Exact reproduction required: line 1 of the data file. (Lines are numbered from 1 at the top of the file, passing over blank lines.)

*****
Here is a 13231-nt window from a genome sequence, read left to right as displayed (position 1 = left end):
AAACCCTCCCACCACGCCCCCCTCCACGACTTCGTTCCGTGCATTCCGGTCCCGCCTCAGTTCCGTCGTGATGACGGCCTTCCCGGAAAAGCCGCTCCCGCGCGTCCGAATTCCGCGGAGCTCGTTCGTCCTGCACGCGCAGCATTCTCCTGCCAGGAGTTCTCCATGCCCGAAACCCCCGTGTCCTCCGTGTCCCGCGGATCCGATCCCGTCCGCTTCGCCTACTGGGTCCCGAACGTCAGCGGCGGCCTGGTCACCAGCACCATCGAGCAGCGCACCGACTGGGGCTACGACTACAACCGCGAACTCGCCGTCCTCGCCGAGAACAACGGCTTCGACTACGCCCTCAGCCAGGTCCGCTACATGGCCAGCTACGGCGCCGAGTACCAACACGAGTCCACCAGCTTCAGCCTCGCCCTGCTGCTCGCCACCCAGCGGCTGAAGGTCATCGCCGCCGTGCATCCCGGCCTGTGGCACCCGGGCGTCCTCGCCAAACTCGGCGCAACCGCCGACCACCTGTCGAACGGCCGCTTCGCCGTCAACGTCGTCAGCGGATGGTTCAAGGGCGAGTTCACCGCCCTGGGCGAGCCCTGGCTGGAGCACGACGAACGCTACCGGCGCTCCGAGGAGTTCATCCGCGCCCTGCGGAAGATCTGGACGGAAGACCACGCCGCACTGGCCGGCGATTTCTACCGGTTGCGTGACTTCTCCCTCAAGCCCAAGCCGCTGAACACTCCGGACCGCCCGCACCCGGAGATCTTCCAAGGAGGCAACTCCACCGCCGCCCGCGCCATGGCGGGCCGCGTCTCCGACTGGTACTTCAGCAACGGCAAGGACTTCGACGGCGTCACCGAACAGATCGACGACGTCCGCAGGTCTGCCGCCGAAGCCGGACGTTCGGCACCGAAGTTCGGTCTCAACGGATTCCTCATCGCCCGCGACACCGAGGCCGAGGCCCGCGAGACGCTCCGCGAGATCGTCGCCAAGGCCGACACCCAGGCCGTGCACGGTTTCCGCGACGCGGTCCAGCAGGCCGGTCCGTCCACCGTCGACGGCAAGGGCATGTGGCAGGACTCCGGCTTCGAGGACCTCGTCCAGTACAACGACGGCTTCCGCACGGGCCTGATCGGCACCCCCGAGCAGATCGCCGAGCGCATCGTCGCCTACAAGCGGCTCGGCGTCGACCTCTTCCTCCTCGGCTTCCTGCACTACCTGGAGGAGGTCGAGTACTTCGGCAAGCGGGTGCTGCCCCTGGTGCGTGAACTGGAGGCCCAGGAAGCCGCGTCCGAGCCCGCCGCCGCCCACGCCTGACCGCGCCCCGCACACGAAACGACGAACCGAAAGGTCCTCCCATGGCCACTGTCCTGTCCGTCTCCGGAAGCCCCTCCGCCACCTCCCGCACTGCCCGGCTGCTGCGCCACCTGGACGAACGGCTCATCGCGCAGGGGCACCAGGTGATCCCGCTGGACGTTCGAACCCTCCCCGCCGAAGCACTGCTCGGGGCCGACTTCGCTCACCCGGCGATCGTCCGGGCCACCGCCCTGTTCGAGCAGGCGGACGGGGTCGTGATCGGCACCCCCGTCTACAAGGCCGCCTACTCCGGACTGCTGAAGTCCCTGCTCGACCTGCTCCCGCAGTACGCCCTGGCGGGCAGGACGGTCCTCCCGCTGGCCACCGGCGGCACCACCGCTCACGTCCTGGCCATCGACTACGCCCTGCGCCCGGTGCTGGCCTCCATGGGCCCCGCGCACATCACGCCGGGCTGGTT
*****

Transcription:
Here is a 13231-nt window from a genome sequence, read left to right as displayed (position 1 = left end):